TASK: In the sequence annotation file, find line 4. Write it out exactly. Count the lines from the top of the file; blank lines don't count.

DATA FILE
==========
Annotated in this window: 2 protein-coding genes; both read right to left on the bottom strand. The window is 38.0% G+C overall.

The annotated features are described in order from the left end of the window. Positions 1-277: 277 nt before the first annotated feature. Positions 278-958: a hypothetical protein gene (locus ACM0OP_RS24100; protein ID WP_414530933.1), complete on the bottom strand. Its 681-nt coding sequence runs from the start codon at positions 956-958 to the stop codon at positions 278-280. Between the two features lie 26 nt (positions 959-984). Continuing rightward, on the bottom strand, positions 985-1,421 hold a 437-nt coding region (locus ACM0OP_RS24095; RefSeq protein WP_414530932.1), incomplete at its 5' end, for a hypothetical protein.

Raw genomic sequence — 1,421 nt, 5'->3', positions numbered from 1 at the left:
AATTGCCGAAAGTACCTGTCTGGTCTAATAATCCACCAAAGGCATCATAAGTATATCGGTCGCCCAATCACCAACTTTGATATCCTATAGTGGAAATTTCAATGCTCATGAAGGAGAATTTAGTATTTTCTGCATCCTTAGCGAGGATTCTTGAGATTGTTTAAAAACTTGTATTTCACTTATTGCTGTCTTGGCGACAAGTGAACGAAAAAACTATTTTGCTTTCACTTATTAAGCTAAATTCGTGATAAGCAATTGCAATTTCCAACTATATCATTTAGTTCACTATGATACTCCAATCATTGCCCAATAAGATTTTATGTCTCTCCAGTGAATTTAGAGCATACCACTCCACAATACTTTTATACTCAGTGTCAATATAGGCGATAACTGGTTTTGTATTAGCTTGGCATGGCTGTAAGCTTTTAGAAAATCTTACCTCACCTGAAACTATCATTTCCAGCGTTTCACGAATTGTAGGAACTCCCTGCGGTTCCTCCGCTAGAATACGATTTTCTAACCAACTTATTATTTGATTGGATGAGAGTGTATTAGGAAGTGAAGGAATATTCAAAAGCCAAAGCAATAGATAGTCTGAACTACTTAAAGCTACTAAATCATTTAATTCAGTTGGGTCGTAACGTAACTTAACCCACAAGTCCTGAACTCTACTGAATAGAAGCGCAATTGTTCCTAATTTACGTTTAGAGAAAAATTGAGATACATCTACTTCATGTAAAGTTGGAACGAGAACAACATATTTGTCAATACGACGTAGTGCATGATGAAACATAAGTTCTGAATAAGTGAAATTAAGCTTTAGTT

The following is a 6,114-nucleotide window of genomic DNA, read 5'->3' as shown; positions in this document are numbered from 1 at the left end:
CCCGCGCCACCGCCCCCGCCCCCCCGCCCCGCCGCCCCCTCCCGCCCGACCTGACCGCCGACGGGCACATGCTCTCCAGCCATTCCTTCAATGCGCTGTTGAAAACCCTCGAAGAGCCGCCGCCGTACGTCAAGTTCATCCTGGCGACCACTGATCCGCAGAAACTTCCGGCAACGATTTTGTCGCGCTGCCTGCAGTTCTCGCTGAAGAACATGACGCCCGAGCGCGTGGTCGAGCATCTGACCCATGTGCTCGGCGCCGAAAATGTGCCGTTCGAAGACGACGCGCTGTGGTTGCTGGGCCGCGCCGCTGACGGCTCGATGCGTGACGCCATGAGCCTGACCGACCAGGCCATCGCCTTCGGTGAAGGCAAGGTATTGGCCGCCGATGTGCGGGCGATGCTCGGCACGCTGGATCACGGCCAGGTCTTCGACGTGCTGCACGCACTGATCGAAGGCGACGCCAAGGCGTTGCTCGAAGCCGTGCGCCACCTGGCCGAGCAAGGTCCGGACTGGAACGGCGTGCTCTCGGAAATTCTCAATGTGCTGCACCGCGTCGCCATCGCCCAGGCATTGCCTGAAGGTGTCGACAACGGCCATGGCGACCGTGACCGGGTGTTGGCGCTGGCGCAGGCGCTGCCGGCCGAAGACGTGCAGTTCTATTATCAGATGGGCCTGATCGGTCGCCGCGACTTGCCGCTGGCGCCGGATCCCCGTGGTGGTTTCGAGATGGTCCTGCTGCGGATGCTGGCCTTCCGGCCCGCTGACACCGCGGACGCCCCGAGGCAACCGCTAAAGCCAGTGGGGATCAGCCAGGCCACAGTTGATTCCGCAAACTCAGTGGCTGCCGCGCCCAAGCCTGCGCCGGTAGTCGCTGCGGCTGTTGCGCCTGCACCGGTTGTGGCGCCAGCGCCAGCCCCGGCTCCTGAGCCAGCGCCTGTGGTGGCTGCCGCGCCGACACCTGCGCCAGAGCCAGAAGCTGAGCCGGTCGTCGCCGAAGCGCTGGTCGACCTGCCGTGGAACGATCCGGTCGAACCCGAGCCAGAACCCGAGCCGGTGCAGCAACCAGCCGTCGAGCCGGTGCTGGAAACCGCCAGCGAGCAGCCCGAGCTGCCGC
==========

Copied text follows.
AATTGCCGAAAGTACCTGTCTGGTCTAATAATCCACCAAAGGCATCATAAGTATATCGGTCGCCCAATCACCAACTTTGATATCCTATAGTGGAAATTTCAATGCTCATGAAGGAGAATTTAGTATTTTCTGCATCCTTAGCGAGGATTCTTGAGATTGTTTAAAAACTTGTATTTCACTTATTGCTGTCTTGGCGACAAGTGAACGAAAAAACTATTTTGCTTTCACTTATTAAGCTAAATTCGTGATAAGCAATTGCAATTTCCAACTATATCATTTAGTTCACTATGATACTCCAATCATTGCCCAATAAGATTTTATGTCTCTCCAGTGAATTTAGAGCATACCACTCCACAATACTTTTATACTCAGTGTCAATATAGGCGATAACTGGTTTTGTATTAGCTTGGCATGGCTGTAAGCTTTTAGAAAATCTTACCTCACCTGAAACTATCATTTCCAGCGTTTCACGAATTGTAGGAACTCCCTGCGGTTCCTCCGCTAGAATACGATTTTCTAACCAACTTATTATTTGATTGGATGAGAGTGTATTAGGAAGTGAAGGAATATTCAAAAGCCAAAGCAATAGATAGTCTGAACTACTTAAAGCTACTAAATCATTTAATTCAGTTGGGTCGTAACGTAACTTAACCCACAAGTCCTGAACTCTACTGAATAGAAGCGCAATTGTTCCTAATTTACGTTTAGAGAAAAATTGAGATACATCTACTTCATGTAAAGTTGGAACGAGAACAACATATTTGTCAATACGACGTAGTGCATGATGAAACATAAGTTCTGAATAAGTGAAATTAAGCTTTAGTT